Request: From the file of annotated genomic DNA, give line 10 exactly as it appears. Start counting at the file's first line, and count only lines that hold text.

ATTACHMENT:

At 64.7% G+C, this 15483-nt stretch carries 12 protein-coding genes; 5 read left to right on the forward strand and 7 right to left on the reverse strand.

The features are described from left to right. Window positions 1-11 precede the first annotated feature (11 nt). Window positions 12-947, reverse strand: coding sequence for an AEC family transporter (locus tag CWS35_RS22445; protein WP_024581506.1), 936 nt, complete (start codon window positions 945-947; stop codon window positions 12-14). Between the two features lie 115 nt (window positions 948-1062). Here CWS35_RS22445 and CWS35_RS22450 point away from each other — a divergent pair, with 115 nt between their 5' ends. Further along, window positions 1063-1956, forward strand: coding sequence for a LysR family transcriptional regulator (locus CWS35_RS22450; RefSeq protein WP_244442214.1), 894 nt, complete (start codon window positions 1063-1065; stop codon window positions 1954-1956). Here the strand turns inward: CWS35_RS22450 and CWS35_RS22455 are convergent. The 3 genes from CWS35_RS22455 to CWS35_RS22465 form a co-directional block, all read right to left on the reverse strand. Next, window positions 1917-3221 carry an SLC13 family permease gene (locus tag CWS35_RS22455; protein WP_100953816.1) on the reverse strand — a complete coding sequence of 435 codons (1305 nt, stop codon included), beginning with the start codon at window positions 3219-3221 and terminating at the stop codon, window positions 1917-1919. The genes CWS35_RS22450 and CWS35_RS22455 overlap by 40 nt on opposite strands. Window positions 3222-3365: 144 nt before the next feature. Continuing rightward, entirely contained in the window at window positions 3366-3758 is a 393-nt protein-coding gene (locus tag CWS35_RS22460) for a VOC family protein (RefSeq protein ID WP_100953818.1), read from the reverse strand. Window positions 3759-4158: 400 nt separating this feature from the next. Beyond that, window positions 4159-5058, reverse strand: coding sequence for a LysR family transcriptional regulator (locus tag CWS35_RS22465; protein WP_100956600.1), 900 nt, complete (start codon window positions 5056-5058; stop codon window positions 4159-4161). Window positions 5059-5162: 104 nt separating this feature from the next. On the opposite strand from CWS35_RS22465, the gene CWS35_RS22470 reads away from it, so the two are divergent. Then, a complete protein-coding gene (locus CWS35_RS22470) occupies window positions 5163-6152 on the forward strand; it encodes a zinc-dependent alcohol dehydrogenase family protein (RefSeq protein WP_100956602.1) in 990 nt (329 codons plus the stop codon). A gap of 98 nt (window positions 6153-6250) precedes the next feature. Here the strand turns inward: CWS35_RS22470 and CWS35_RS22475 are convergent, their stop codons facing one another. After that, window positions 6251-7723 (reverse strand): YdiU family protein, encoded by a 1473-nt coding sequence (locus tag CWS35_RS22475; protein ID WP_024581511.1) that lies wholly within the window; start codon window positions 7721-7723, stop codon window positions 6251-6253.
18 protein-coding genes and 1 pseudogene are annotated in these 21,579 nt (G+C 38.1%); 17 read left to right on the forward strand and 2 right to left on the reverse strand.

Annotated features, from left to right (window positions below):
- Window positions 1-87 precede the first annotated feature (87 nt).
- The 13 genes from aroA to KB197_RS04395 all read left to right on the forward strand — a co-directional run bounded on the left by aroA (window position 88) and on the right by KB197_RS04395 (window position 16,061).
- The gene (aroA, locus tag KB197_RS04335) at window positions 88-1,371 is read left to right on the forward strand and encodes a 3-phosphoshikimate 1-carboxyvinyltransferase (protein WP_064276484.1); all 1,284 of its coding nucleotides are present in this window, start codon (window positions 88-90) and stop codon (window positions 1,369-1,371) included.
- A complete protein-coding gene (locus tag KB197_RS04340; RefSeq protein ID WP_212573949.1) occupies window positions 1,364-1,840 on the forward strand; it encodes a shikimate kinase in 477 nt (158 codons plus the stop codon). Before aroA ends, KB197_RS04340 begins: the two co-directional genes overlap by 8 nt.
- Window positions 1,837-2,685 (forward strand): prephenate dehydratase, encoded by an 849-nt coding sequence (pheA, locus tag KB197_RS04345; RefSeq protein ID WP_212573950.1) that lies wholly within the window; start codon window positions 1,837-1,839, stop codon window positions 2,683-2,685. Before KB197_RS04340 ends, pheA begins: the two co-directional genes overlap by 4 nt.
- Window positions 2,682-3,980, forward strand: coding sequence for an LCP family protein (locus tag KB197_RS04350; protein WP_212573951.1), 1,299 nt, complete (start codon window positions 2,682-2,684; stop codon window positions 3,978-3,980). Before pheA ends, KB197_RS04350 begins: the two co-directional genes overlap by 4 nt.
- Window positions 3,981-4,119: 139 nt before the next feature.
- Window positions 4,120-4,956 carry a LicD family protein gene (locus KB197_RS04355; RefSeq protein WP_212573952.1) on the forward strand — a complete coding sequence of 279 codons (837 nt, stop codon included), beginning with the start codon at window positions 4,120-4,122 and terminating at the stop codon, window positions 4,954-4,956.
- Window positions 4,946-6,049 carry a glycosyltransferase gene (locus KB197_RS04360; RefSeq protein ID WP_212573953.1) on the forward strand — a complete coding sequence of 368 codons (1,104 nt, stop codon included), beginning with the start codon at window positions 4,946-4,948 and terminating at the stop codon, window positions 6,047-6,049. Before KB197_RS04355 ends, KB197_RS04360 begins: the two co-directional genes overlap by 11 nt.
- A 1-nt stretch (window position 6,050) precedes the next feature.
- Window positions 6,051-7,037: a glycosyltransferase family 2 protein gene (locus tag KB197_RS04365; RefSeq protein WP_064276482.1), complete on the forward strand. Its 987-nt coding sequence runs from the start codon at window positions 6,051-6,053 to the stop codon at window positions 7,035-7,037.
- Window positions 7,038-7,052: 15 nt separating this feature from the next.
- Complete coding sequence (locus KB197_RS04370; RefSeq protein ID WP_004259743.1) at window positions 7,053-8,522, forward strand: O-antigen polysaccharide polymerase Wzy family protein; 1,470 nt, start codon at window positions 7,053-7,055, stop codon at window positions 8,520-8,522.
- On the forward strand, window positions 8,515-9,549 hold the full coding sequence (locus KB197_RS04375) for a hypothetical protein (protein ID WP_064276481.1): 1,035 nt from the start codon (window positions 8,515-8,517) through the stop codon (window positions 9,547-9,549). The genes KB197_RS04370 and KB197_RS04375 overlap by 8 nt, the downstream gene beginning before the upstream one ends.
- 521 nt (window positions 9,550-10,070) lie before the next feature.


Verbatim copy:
- Window positions 2,682-3,980, forward strand: coding sequence for an LCP family protein (locus tag KB197_RS04350; protein WP_212573951.1), 1,299 nt, complete (start codon window positions 2,682-2,684; stop codon window positions 3,978-3,980). Before pheA ends, KB197_RS04350 begins: the two co-directional genes overlap by 4 nt.